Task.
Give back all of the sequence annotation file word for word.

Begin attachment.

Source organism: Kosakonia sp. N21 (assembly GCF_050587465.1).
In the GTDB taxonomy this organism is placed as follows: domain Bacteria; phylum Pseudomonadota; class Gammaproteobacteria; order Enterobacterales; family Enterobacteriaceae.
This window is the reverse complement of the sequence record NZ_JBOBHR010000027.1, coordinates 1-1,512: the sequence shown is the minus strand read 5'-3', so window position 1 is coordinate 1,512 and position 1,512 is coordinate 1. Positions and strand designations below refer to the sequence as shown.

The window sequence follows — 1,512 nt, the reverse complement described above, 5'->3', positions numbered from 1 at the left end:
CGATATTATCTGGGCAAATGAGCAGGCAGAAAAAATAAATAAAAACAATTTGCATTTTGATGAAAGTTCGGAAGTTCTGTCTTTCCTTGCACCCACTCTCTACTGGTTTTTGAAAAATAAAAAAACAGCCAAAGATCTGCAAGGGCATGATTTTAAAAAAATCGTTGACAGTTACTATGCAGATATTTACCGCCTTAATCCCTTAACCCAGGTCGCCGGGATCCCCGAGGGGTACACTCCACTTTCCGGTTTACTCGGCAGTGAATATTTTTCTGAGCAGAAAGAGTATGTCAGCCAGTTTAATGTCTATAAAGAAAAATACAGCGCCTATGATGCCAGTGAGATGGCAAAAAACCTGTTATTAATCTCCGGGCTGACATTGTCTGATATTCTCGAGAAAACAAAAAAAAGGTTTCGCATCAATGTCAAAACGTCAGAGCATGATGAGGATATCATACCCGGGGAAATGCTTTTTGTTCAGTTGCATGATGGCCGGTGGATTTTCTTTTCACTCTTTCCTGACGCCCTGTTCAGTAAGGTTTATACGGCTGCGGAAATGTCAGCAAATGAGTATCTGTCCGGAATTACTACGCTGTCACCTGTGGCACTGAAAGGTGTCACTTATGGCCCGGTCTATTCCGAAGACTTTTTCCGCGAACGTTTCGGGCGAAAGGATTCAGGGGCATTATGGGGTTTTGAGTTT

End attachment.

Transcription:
Source organism: Kosakonia sp. N21 (assembly GCF_050587465.1).
In the GTDB taxonomy this organism is placed as follows: domain Bacteria; phylum Pseudomonadota; class Gammaproteobacteria; order Enterobacterales; family Enterobacteriaceae.
This window is the reverse complement of the sequence record NZ_JBOBHR010000027.1, coordinates 1-1,512: the sequence shown is the minus strand read 5'-3', so window position 1 is coordinate 1,512 and position 1,512 is coordinate 1. Positions and strand designations below refer to the sequence as shown.

The window sequence follows — 1,512 nt, the reverse complement described above, 5'->3', positions numbered from 1 at the left end:
CGATATTATCTGGGCAAATGAGCAGGCAGAAAAAATAAATAAAAACAATTTGCATTTTGATGAAAGTTCGGAAGTTCTGTCTTTCCTTGCACCCACTCTCTACTGGTTTTTGAAAAATAAAAAAACAGCCAAAGATCTGCAAGGGCATGATTTTAAAAAAATCGTTGACAGTTACTATGCAGATATTTACCGCCTTAATCCCTTAACCCAGGTCGCCGGGATCCCCGAGGGGTACACTCCACTTTCCGGTTTACTCGGCAGTGAATATTTTTCTGAGCAGAAAGAGTATGTCAGCCAGTTTAATGTCTATAAAGAAAAATACAGCGCCTATGATGCCAGTGAGATGGCAAAAAACCTGTTATTAATCTCCGGGCTGACATTGTCTGATATTCTCGAGAAAACAAAAAAAAGGTTTCGCATCAATGTCAAAACGTCAGAGCATGATGAGGATATCATACCCGGGGAAATGCTTTTTGTTCAGTTGCATGATGGCCGGTGGATTTTCTTTTCACTCTTTCCTGACGCCCTGTTCAGTAAGGTTTATACGGCTGCGGAAATGTCAGCAAATGAGTATCTGTCCGGAATTACTACGCTGTCACCTGTGGCACTGAAAGGTGTCACTTATGGCCCGGTCTATTCCGAAGACTTTTTCCGCGAACGTTTCGGGCGAAAGGATTCAGGGGCATTATGGGGTTTTGAGTTT